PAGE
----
Sarah Wagner (Germany), International Laws
You can explore so many different fields of law and you have the freedom of creating your own schedule

“It is mandatory to go abroad for at least one semester as part of this programme. I’m currently at Osgoode Hall Law School in Toronto, Canada, which is a partner university of the UM law faculty. I'll spend the second semester in Hong Kong. Content-wise, Toronto is very different from what I did in Maastricht, but that’s what I like about the programme. You can explore so many different fields of law and you have the freedom of creating your own schedule according to your preferences. Whereas I focused on European law in Maastricht, I'm now taking classes in international law. I thought it would be a great opportunity to learn about Europe and the EU from a non-European perspective.

After graduating from high school, I spent a year volunteering with autistic people in Spain and during my bachelor's I did an exchange in France. I've grown to feel very European and I appreciate the free movement the European Union provides for its citizens. I’m a big fan of the EU, but unfortunately many people just make the EU the scapegoat for everything that affects their life in a negative way. They forget about the advantages and achievements of the EU, most importantly the establishment of peace on a continent that was divided by bloody conflicts for centuries. I want to change something in society, which sounds a bit ideological, but I like working for social justice and the wellbeing of all the people I'm surrounded by.

Among other plans, I would like to work for the EU later in my life and fight for its acceptance among its citizens. Generally, I want to work in a European environment, at the interface of politics and law. A multi-national environment makes life so much more exciting and inspiring. You can learn a lot from working with people who have different cultural and linguistic backgrounds. While negotiations and decision-making may appear more difficult at first, you learn to make concessions and to come to agreements which are satisfactory for everyone. I suppose that's why I enjoyed studying in Maastricht so much.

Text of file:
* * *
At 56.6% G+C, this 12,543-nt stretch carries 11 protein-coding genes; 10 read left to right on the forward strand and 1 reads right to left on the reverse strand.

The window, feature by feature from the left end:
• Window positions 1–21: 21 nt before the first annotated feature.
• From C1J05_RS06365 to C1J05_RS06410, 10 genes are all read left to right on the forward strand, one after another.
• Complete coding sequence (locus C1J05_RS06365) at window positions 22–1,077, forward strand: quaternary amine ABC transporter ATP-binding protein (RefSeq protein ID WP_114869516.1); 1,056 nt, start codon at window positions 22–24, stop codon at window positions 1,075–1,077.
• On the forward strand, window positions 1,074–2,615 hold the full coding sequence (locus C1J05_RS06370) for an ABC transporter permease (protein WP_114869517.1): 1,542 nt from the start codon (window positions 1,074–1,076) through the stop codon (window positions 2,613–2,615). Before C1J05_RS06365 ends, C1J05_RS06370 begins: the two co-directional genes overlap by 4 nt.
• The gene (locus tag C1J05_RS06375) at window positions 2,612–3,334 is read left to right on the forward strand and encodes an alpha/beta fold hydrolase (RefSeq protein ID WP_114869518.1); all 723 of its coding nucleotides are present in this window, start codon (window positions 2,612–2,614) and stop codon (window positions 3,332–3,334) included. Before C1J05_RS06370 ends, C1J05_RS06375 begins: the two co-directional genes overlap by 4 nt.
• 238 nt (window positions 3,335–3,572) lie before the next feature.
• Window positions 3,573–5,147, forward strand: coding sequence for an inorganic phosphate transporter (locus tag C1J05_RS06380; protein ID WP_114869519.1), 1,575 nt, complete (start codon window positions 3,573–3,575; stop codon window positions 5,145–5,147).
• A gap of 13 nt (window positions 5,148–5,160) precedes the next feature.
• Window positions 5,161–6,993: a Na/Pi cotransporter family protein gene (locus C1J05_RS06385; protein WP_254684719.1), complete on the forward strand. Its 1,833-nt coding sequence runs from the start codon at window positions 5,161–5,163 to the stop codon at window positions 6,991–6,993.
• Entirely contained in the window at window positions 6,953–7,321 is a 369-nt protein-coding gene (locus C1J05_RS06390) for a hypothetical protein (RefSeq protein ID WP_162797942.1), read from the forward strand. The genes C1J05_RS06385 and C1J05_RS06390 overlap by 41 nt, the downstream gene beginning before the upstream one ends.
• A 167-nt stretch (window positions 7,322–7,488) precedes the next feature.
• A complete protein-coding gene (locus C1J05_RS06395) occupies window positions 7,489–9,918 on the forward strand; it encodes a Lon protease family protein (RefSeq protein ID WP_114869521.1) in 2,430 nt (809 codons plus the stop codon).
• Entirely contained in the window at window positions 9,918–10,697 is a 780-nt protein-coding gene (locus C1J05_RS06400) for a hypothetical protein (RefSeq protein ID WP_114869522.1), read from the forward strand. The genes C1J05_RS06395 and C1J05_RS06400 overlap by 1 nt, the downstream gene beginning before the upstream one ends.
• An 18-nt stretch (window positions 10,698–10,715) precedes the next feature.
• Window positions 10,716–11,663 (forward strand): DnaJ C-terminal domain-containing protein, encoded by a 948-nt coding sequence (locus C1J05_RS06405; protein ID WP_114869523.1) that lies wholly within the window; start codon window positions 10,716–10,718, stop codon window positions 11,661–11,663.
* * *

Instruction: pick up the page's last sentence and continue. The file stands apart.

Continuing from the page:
I also really appreciated being taught by the professors in the master’s programme. During my bachelor’s, tutorials were mostly given by senior students. What struck me most is that Maastricht University, and particularly the law faculty, is very flexible and continues to adapt. It creates new courses regularly and promotes the university in the whole world. Not many universities and law faculties have embraced the changes that are necessary for a university to maintain a long-lasting reputation on this international playing field with such a speed and willingness.”